Self-Destructive Selfishness

By Gloria Wu

We live in an age where popular, mainstream ideas have emphasized loving yourself and accepting yourself for who you really are. Now, I am not against the movement of having people grow in confidence and happiness.

But what happens when we focus on ourselves in a selfish way may often lead to the opposite of happiness, and ultimately contributes to snowballing insecurity.

When I look around, I realize how much of a norm it has become in society. We post Instagram photos and ponder how many likes we can rack up. Not just photos, but posts of just ourselves. Whether it is a selfie of a face with makeup, or photos obviously just showing the world our body, posts on social media is just that. Like my recent! Comment and support! Yourself, myself, herself, himself. We are so self-absorbed, trying to prove to “others” of our worth, looks, or charm- whether or not “others” will actually care. We catch a glimpse of ourselves in the mirror. Smile! Flex! Pose! Stare at yourself for as long as you’d like until you are satisfied. The spotlight is all on you. And that’s the problem these days. We -the Gen Z- have been raised in such comfort that focusing on ourselves is all we have ever done. Why is that a problem? What’s the big deal? The deal is, all this energy focused on ourselves has given us nothing in return but stress, anxiety, and insecurity. Sure, our parents may have been insecure when they were our age. Everyone has gone through it, it’s totally normal. But what makes our generation so different? Is it self-love? Is it this so-called self-love that makes someone more insecure than they already are? Is it self-love that kindles FOMO (fear of missing out)? Is it self-love that ignites anxiety attacks?

The source of all these issues is actually self-centeredness. Self-centeredness and self-love are two completely different things. It’s unfortunate to see how common depression and anxiety is, and although they may be caused by traumatic events or genetic probability, I believe that we make our own problems. So much attention and detail on ourselves make us our worst critics. Directing all our attention on our flaws, short-comings, grades, and relationships definitely contributes to worry and fear. And this accumulation of worry and fear causes unhappiness, anxiety, and depression. Growing up in an environment of convenience, one small issue can lead to negative overthinking, ranting, and even panic attacks. Why is this happening to me? Why does everyone hate me? Why am I the only one? It may be a stretch to say that body image issues, eating disorders, depression, and even suicide may stem from this typical natural human tendency, but negativity is definitely contributing to these ubiquitous problems. So this kind of narcissism, or self-absorption, is actually what leads to self-destruction. The prosperous middle-class of America may seem to have it better than countless others compared the rest of the world, but we are still unhappy. And that’s the irony, the more we focus on our own happiness, the more unhappy we become.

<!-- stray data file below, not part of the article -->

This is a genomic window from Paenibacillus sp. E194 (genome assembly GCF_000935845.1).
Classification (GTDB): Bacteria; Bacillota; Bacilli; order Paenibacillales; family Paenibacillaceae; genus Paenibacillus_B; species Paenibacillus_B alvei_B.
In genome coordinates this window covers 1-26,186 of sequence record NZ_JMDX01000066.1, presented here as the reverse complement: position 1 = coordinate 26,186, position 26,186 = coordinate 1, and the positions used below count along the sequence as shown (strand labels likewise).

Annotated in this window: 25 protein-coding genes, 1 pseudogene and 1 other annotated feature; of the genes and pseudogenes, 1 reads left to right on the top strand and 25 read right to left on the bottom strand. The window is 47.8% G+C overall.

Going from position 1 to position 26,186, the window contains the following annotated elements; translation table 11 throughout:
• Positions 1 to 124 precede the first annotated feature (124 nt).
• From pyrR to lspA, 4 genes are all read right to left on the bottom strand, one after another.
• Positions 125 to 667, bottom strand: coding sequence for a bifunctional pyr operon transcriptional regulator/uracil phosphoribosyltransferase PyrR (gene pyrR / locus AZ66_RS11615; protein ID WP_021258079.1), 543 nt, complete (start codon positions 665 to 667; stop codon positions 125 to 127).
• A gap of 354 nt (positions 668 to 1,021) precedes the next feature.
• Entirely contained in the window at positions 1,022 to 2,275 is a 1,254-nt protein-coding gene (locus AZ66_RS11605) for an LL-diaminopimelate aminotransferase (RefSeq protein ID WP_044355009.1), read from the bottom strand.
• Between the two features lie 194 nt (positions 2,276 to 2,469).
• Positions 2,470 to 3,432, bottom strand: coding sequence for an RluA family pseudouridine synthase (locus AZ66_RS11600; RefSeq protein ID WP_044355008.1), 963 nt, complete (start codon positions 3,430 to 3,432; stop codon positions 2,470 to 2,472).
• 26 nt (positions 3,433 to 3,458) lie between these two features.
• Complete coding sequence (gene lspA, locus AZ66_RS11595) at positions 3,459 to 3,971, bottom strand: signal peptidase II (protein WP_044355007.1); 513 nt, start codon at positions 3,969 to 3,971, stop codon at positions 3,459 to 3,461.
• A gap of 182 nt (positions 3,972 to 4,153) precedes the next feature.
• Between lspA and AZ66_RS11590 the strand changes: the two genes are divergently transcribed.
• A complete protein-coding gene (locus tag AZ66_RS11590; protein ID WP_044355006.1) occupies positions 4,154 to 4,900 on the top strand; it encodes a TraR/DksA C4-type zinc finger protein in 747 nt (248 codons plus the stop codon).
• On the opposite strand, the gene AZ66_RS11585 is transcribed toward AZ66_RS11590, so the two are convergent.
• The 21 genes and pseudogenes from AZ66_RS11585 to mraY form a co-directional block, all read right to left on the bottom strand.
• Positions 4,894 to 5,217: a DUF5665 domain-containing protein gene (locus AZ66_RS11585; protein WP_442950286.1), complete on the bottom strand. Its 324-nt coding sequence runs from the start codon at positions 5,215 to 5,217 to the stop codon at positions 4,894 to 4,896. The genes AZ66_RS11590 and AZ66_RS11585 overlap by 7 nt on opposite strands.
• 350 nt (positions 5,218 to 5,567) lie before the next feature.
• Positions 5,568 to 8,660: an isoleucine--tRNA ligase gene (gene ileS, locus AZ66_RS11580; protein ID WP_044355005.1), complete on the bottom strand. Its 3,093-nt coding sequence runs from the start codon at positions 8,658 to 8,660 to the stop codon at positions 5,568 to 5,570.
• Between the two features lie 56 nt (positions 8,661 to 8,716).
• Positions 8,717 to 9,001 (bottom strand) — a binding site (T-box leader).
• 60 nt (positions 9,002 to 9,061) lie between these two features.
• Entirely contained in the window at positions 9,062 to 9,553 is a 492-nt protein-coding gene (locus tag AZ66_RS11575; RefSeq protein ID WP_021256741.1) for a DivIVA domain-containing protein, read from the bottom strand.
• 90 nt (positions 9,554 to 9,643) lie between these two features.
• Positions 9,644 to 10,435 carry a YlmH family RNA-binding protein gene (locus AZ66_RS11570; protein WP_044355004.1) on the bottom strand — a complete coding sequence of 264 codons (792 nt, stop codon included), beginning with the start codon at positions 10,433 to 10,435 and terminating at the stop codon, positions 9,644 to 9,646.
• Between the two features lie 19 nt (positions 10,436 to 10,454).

To prevent the escalation of our own issues, let’s first focus on things that aren’t our issues. The world will keep on spinning with or without our issues, and the sun will still shine, and God is still good. This isn’t an active approach. I’m not saying to sit next to someone you don’t know at lunch or ask your friends to talk about their problems. This is a mental habit that gradually takes over your actions. Your thoughts always change your actions, but your actions may not necessarily change your thoughts. As you focus less on yourself, you may come to terms with yourself with peace. You don’t have to be your own slave. You don’t have to burden yourself with what YOU want to be (it’s probably actually what “others” want you to be, which ultimately doesn’t impact you until YOU allow it to). You are in charge of yourself. This may seem confusing, trippy, or cliche, but spending less energy on yourself (in a self-absorbed manner) can actually give you confidence you’ve never had before. You don’t have to think about yourself because isn’t that kinda tiring? Doesn’t it get boring? It’s much more meaningful to be a positive influence to other people because the spotlight doesn’t have to be on us anymore. We don’t need it.

So what do we need? We are all selfish people with an empty void to fill. We are in need of things greater and more meaningful in order for us to flourish. Find a passion, whether it be a sport, instrument, or other hobbies, and be good at it. To invest in this as well as the people around you makes your life more balanced. Your free time is in your hands. Rather than staying up late scrolling on tik tok, think about what you want your life to be like. Make it meaningful. Make it have an impact. Now is not the time to feel fulfilled with yourself, neither is it the time to indulge in the easy comforts of the twenty first century. It’s time to focus on the goals way bigger and way ahead of us. It’s time to grow. So let’s put aside the petty little trinkets we so adore and challenge ourselves to become more mature, stronger, and more selfless, investing ourselves in our studies, our goals, and our community.